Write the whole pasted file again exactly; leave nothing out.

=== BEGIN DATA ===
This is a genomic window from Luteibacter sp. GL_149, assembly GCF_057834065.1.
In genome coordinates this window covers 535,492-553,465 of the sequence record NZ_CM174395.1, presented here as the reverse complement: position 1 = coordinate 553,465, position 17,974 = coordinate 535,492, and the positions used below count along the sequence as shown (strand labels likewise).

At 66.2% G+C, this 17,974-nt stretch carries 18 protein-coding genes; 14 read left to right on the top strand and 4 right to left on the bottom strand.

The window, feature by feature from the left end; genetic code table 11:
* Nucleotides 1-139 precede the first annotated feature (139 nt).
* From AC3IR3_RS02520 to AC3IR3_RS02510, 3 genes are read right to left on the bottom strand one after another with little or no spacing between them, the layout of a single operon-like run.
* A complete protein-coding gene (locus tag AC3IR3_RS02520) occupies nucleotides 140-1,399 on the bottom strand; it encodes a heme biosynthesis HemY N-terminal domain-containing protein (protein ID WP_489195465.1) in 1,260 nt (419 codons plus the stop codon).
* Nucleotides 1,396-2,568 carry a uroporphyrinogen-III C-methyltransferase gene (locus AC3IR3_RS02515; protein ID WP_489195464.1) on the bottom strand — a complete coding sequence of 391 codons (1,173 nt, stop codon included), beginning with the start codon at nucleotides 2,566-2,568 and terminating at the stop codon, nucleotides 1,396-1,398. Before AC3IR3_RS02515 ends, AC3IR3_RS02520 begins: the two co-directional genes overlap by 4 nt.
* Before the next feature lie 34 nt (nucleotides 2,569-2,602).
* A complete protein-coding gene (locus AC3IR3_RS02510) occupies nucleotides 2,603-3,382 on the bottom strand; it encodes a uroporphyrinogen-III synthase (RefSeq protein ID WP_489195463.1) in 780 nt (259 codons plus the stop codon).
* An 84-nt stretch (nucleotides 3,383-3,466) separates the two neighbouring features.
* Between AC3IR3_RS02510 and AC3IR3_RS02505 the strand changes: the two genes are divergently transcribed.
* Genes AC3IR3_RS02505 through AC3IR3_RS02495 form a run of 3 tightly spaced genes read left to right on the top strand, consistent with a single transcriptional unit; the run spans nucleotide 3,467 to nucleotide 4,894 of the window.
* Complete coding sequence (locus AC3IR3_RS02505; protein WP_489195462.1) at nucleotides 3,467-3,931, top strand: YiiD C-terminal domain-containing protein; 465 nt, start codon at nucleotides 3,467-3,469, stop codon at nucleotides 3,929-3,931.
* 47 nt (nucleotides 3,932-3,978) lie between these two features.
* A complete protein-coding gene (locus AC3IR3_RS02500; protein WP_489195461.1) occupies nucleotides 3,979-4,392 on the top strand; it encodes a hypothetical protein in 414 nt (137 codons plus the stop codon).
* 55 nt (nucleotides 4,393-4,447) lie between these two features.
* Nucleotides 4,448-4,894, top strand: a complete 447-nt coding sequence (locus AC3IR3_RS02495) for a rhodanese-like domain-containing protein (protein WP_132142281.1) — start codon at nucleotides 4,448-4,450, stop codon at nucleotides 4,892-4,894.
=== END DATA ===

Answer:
This is a genomic window from Luteibacter sp. GL_149, assembly GCF_057834065.1.
In genome coordinates this window covers 535,492-553,465 of the sequence record NZ_CM174395.1, presented here as the reverse complement: position 1 = coordinate 553,465, position 17,974 = coordinate 535,492, and the positions used below count along the sequence as shown (strand labels likewise).

At 66.2% G+C, this 17,974-nt stretch carries 18 protein-coding genes; 14 read left to right on the top strand and 4 right to left on the bottom strand.

The window, feature by feature from the left end; genetic code table 11:
* Nucleotides 1-139 precede the first annotated feature (139 nt).
* From AC3IR3_RS02520 to AC3IR3_RS02510, 3 genes are read right to left on the bottom strand one after another with little or no spacing between them, the layout of a single operon-like run.
* A complete protein-coding gene (locus tag AC3IR3_RS02520) occupies nucleotides 140-1,399 on the bottom strand; it encodes a heme biosynthesis HemY N-terminal domain-containing protein (protein ID WP_489195465.1) in 1,260 nt (419 codons plus the stop codon).
* Nucleotides 1,396-2,568 carry a uroporphyrinogen-III C-methyltransferase gene (locus AC3IR3_RS02515; protein ID WP_489195464.1) on the bottom strand — a complete coding sequence of 391 codons (1,173 nt, stop codon included), beginning with the start codon at nucleotides 2,566-2,568 and terminating at the stop codon, nucleotides 1,396-1,398. Before AC3IR3_RS02515 ends, AC3IR3_RS02520 begins: the two co-directional genes overlap by 4 nt.
* Before the next feature lie 34 nt (nucleotides 2,569-2,602).
* A complete protein-coding gene (locus AC3IR3_RS02510) occupies nucleotides 2,603-3,382 on the bottom strand; it encodes a uroporphyrinogen-III synthase (RefSeq protein ID WP_489195463.1) in 780 nt (259 codons plus the stop codon).
* An 84-nt stretch (nucleotides 3,383-3,466) separates the two neighbouring features.
* Between AC3IR3_RS02510 and AC3IR3_RS02505 the strand changes: the two genes are divergently transcribed.
* Genes AC3IR3_RS02505 through AC3IR3_RS02495 form a run of 3 tightly spaced genes read left to right on the top strand, consistent with a single transcriptional unit; the run spans nucleotide 3,467 to nucleotide 4,894 of the window.
* Complete coding sequence (locus AC3IR3_RS02505; protein WP_489195462.1) at nucleotides 3,467-3,931, top strand: YiiD C-terminal domain-containing protein; 465 nt, start codon at nucleotides 3,467-3,469, stop codon at nucleotides 3,929-3,931.
* 47 nt (nucleotides 3,932-3,978) lie between these two features.
* A complete protein-coding gene (locus AC3IR3_RS02500; protein WP_489195461.1) occupies nucleotides 3,979-4,392 on the top strand; it encodes a hypothetical protein in 414 nt (137 codons plus the stop codon).
* 55 nt (nucleotides 4,393-4,447) lie between these two features.
* Nucleotides 4,448-4,894, top strand: a complete 447-nt coding sequence (locus AC3IR3_RS02495) for a rhodanese-like domain-containing protein (protein WP_132142281.1) — start codon at nucleotides 4,448-4,450, stop codon at nucleotides 4,892-4,894.